Why Choreographer Annie B-Parson Needed Harnesses for Broadway’s American Utopia | Playbill

Interview Why Choreographer Annie B-Parson Needed Harnesses for Broadway’s American Utopia From equipment for band members to her unconventional vocabulary, the choreographer pushes boundaries with her work in David Byrne’s concert event.
Annie-B Parson Marc J. Franklin

[This article was originally published October 4, 2019, for the show's initial run at the Hudson Theatre]

In David Byrne’s American Utopia, choreographer Annie-B Parson makes sure that even the band members dance.

That’s accomplished by some special harnesses that make movement possible for even those toting heavy instruments, but Parson’s work isn’t typical of what you might immediately associate with a choreographer working on Broadway.

After working with Byrne on Off-Broadway’s Here Lies Love and the tour of his album Everything That Happens Will Happen Today, Parson makes her Broadway debut choreographing and staging American Utopia (now in previews at the St. James Theatre, with an opening set for October 17) in a singularly uncluttered way. In fact, she wonders if the staging for the uncategorizable concert evening may be unlike anything attempted before on the Great White Way.

“The movement, the vocabulary is not derived from musical theatre,” she says. “The dance material has a pedestrian quality, but it also comes from the absurd, of abstraction, of disassociation.”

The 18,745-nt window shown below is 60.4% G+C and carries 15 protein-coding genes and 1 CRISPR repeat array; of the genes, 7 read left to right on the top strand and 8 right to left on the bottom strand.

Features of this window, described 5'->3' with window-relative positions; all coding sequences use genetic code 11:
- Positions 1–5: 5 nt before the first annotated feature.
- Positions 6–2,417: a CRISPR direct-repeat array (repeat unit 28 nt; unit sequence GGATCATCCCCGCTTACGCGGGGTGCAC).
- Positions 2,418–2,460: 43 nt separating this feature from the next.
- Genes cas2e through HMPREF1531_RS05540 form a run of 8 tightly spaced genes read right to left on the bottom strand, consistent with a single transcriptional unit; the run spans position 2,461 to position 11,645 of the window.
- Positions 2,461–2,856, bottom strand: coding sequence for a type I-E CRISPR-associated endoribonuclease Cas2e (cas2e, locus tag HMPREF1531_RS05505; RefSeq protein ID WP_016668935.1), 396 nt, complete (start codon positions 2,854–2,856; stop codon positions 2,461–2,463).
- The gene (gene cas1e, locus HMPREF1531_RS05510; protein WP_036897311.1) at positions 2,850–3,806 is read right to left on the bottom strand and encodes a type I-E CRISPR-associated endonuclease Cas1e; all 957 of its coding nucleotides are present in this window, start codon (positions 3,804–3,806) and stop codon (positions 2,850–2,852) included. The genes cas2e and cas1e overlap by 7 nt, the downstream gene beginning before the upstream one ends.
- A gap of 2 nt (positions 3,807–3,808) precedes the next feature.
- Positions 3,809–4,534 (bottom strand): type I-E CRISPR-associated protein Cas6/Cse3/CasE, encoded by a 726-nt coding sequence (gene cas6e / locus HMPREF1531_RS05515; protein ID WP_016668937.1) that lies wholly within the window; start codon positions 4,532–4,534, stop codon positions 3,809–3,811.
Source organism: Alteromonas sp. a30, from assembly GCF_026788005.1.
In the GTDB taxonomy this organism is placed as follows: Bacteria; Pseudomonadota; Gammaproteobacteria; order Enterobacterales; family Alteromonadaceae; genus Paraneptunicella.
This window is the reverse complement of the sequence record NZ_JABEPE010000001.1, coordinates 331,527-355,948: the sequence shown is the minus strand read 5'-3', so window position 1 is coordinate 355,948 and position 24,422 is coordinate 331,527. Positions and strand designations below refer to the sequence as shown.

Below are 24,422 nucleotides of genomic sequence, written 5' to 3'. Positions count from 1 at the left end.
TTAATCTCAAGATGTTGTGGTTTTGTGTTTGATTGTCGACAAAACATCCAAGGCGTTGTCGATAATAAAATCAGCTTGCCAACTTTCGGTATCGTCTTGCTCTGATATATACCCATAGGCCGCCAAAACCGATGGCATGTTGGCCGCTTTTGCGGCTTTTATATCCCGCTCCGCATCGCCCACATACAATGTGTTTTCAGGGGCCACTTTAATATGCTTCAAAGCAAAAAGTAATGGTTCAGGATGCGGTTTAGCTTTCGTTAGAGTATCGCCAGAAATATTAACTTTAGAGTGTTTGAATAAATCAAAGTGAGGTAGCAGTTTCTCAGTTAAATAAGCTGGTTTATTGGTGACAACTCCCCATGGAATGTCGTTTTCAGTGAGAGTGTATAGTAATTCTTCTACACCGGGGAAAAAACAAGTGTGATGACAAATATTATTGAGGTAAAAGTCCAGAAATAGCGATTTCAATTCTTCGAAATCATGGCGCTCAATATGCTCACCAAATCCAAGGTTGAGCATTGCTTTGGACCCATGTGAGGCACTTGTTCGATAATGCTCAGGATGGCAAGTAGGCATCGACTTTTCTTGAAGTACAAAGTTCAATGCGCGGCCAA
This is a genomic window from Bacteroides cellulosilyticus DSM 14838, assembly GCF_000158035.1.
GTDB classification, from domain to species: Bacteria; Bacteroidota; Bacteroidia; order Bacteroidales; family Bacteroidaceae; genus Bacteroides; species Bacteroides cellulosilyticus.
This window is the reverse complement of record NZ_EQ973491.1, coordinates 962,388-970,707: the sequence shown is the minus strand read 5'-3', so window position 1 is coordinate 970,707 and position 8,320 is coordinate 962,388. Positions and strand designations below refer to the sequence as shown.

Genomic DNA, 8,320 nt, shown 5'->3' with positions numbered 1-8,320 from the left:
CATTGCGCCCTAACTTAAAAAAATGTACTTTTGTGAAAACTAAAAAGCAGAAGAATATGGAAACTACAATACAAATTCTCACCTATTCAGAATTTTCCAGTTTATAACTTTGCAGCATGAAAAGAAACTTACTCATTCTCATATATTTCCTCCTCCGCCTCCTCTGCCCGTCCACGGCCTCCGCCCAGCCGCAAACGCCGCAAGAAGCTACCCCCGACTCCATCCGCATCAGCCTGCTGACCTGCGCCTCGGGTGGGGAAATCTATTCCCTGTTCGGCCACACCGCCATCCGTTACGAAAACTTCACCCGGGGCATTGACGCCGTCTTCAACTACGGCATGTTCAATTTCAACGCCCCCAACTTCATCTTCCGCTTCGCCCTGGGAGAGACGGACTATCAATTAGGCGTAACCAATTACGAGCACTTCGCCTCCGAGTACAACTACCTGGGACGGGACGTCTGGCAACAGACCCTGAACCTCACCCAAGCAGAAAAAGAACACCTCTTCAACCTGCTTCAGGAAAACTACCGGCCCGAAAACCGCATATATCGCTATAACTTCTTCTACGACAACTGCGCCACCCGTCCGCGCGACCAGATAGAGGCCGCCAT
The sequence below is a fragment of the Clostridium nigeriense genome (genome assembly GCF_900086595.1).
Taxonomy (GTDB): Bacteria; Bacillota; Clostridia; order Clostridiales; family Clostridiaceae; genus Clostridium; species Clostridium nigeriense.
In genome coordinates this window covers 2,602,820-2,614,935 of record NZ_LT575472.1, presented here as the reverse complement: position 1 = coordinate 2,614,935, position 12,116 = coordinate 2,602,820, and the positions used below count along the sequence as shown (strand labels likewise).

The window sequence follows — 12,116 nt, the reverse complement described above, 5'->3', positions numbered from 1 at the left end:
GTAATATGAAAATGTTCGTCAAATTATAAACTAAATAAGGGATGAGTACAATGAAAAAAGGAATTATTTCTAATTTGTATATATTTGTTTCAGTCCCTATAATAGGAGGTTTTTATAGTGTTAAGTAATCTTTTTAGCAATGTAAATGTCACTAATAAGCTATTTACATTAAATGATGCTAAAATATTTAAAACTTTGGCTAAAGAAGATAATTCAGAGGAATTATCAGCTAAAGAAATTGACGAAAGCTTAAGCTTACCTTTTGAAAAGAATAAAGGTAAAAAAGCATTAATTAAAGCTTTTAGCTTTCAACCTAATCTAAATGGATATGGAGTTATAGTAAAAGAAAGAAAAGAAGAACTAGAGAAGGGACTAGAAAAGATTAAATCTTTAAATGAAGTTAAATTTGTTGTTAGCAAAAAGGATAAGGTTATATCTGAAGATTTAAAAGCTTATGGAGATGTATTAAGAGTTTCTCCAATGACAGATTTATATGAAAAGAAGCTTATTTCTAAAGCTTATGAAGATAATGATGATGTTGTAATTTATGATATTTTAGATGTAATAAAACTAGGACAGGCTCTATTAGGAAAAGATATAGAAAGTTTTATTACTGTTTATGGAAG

But don’t mistake pedestrian for average. “Pedestrian” is a technical term in dance that means everyday movement. So rather than jumps and twirls, the 11 performers walk across the stage without any characterization.

“I hope that the show can influence the way people can look at theatre and movement in theatre as larger than the way we typically think of choreography,” Parson says. “Normally we think of choreography as steps, but it really is an organization of bodies in space.”

It’s a beautiful problem that David Byrne charged her with—incorporating every person on stage into the choreography—she says, adding that she prefers limitations, rather than starting with a blank canvas.

She calls David Byrne’s American Utopia a feel-awake experience, not just a feel-good one. “Through that statement of people singing and dancing together and David speaking a little bit about where he lives as an artist and how he views what’s going on, you get this larger statement of where we are as a community and where we need to go,” Parson explains. And Parson’s path is one that continues to push the boundaries of dance on Broadway.

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